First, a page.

Utah is known for its growing rate of autistic children, though the causes remain unclear. About two Utah children per day were born with an autism spectrum disorder in 2008. That year, 1 in 77 8-year-olds in Utah had the disorder twice the number from six years before.
As autism becomes more common in every community, awareness has grown as shown by the number of elected officials who spoke during the Legislature about their first-hand experiences, including Lt. Gov. Greg Bell.
"In my family I've seen a beautiful child afflicted with some conditions on the autism spectrum," he said. "They are wrenching to deal with not just for the child but for his siblings, and treatment options are really, really slim. Given the prevalence in the state of Utah, we've got to find something to help people."
The pilot program will focus on three groups of children: up to 50 covered by the Public Employees' Benefit and Insurance Program, up to 100 who will receive help from the contributed fund bolstered with state dollars, and at least 200 kids covered by Medicaid, supported by $4.5 million in Medicaid dollars.
Children who benefit from the fund may have private insurance that does not cover autism treatment or may be uninsured. The mechanics of how children will be selected has yet to be determined. Several businesses declined to discuss the exact details of their planned contributions.
"We have an employee that has an [autistic] 4-year-old, and they're spending from $50,000 to $100,000 a year," said A. Scott Anderson, the president and chief executive officer of Zions First National Bank, one of the companies donating to the state fund. "For a young family, that becomes catastrophic."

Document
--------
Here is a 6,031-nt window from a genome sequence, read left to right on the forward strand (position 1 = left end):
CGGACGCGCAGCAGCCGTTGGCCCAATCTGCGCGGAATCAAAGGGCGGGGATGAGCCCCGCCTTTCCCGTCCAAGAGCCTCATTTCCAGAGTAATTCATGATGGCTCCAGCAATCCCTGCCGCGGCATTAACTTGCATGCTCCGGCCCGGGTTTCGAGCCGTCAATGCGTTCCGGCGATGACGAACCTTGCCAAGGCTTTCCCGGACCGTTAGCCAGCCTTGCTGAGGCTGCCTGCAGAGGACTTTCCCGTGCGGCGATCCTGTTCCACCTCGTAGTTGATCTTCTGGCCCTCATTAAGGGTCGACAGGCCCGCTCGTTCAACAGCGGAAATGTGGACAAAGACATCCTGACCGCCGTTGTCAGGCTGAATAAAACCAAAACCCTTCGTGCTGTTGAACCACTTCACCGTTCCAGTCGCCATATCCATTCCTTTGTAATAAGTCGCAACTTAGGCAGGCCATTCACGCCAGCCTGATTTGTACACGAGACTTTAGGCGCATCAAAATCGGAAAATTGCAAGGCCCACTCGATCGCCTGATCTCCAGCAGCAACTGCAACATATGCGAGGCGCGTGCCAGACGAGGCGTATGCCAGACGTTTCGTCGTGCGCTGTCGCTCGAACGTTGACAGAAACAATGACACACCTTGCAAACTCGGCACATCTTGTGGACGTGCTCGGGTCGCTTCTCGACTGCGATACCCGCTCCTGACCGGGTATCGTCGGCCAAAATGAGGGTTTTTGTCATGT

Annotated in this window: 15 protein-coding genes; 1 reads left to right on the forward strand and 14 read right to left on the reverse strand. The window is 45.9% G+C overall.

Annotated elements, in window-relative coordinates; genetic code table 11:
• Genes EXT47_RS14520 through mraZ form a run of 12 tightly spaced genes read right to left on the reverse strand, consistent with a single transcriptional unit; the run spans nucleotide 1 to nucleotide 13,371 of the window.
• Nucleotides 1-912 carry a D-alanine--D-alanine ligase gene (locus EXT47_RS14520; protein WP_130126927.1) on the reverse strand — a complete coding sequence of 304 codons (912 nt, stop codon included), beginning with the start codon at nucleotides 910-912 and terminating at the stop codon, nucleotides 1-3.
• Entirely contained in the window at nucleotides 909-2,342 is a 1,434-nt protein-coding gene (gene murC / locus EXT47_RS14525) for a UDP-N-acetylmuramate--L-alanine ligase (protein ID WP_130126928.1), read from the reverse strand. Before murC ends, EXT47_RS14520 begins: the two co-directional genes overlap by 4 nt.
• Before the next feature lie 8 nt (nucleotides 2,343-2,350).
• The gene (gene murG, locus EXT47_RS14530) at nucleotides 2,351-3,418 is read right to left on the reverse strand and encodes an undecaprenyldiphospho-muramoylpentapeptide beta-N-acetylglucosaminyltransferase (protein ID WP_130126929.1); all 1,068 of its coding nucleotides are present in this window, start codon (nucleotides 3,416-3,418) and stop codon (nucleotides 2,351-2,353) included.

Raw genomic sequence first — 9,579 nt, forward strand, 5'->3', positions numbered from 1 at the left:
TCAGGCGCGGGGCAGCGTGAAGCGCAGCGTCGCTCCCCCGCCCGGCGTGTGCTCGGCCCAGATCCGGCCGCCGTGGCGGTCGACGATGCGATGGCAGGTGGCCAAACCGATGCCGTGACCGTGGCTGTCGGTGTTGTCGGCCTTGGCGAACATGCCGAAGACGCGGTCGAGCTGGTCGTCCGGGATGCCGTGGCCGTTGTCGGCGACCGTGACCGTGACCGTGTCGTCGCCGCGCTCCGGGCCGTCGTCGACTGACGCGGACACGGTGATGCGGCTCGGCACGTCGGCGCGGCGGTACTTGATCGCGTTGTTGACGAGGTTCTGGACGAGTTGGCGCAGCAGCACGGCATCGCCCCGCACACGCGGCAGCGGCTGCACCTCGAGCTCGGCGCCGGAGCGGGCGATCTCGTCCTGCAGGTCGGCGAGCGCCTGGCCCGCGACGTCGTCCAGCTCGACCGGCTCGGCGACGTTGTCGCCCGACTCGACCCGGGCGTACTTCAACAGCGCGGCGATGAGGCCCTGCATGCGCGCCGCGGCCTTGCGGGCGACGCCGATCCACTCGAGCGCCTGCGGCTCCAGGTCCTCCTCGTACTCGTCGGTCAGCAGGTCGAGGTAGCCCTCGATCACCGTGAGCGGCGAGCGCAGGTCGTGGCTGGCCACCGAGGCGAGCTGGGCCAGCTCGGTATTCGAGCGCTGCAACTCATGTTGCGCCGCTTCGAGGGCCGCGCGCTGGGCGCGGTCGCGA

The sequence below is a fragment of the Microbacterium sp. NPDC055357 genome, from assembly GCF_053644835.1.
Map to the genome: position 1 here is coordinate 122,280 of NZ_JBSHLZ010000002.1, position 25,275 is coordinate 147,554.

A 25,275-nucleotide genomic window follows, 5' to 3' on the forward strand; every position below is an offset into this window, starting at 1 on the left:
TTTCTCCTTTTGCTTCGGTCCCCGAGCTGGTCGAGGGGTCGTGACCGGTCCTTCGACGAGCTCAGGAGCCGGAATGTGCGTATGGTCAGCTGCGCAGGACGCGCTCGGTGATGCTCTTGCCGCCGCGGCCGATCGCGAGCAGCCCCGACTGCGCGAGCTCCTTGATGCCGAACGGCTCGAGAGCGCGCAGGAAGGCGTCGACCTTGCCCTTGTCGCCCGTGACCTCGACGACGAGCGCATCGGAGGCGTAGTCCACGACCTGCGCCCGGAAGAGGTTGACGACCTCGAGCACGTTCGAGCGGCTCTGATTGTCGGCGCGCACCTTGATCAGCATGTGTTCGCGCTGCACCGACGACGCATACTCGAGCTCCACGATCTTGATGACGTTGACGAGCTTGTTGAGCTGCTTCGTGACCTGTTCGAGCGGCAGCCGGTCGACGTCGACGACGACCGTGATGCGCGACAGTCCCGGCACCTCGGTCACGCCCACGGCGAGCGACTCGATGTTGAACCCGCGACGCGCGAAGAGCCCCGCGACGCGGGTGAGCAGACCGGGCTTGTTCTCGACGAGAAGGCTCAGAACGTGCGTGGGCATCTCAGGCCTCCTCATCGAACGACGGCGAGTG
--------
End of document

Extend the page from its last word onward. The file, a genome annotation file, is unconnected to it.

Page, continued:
A proposed mandate that insurers cover therapy, which was one of the prior versions of the program, would mean higher premiums, he said.
"If it's not a mandate but it's an issue that your employees need ... are you willing to put some of that [money] that would have been absorbed through the mandate, as a donation?" Anderson said.
Travis Wood, executive director of Utah Health Plans Association, agreed that the costs of a mandate would be passed on to customers, not absorbed in the insurance companies' bottom line.
"We think the pilot program will come up with a definable solution," he said.
But some parents such as Nathan Johnson, whose 3-year-old son, Owen, has autism feel insurance should be helping pay for autism treatment, as it already does for other diagnosable conditions, from depression to anxiety.
"We're on track to be one of the last states to realize insurance should pay for this," said Johnson, whose son receives state funding to attend the Carmen B. Pingree Center for Children with Autism.
Pingree has helped transform Owen, who at age 2 said no words and would not make eye contact. Now, a few months away from his fourth birthday, he makes eye contact and "speaks constantly," though he does not form sentences in a typical way, Johnson said.
The limited pilot seems somewhat redundant to the Draper father, who has seen the proof that treatment works. "We're spending time to find out something we already know," he said. "If I could have anything I wanted it would be to duplicate Pingree a few more times throughout the state."
Do you want to apply to receive therapy for your child?
More information will be available on the Utah Department of Health website health.utah.gov in the coming weeks.